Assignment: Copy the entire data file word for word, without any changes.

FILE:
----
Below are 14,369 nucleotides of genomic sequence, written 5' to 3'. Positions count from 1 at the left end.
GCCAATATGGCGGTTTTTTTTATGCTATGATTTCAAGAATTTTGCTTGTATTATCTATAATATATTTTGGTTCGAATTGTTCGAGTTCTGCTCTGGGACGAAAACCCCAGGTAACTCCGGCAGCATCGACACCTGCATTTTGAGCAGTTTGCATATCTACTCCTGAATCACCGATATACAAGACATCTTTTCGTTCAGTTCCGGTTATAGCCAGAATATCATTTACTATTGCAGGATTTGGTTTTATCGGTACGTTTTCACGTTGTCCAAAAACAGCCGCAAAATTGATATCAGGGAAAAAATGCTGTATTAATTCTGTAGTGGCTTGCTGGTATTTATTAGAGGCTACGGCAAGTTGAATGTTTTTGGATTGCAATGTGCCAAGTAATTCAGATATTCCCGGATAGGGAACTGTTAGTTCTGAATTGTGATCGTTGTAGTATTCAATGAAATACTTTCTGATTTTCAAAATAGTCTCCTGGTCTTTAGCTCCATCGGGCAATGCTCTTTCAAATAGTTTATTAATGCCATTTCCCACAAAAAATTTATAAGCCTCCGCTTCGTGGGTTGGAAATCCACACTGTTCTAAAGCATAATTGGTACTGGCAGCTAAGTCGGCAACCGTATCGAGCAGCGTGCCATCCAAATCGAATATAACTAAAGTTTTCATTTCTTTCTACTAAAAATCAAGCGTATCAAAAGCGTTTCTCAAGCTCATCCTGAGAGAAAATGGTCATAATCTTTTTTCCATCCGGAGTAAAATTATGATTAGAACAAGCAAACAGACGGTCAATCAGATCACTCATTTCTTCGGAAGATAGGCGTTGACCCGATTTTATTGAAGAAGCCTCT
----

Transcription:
Below are 14,369 nucleotides of genomic sequence, written 5' to 3'. Positions count from 1 at the left end.
GCCAATATGGCGGTTTTTTTTATGCTATGATTTCAAGAATTTTGCTTGTATTATCTATAATATATTTTGGTTCGAATTGTTCGAGTTCTGCTCTGGGACGAAAACCCCAGGTAACTCCGGCAGCATCGACACCTGCATTTTGAGCAGTTTGCATATCTACTCCTGAATCACCGATATACAAGACATCTTTTCGTTCAGTTCCGGTTATAGCCAGAATATCATTTACTATTGCAGGATTTGGTTTTATCGGTACGTTTTCACGTTGTCCAAAAACAGCCGCAAAATTGATATCAGGGAAAAAATGCTGTATTAATTCTGTAGTGGCTTGCTGGTATTTATTAGAGGCTACGGCAAGTTGAATGTTTTTGGATTGCAATGTGCCAAGTAATTCAGATATTCCCGGATAGGGAACTGTTAGTTCTGAATTGTGATCGTTGTAGTATTCAATGAAATACTTTCTGATTTTCAAAATAGTCTCCTGGTCTTTAGCTCCATCGGGCAATGCTCTTTCAAATAGTTTATTAATGCCATTTCCCACAAAAAATTTATAAGCCTCCGCTTCGTGGGTTGGAAATCCACACTGTTCTAAAGCATAATTGGTACTGGCAGCTAAGTCGGCAACCGTATCGAGCAGCGTGCCATCCAAATCGAATATAACTAAAGTTTTCATTTCTTTCTACTAAAAATCAAGCGTATCAAAAGCGTTTCTCAAGCTCATCCTGAGAGAAAATGGTCATAATCTTTTTTCCATCCGGAGTAAAATTATGATTAGAACAAGCAAACAGACGGTCAATCAGATCACTCATTTCTTCGGAAGATAGGCGTTGACCCGATTTTATTGAAGAAGCCTCT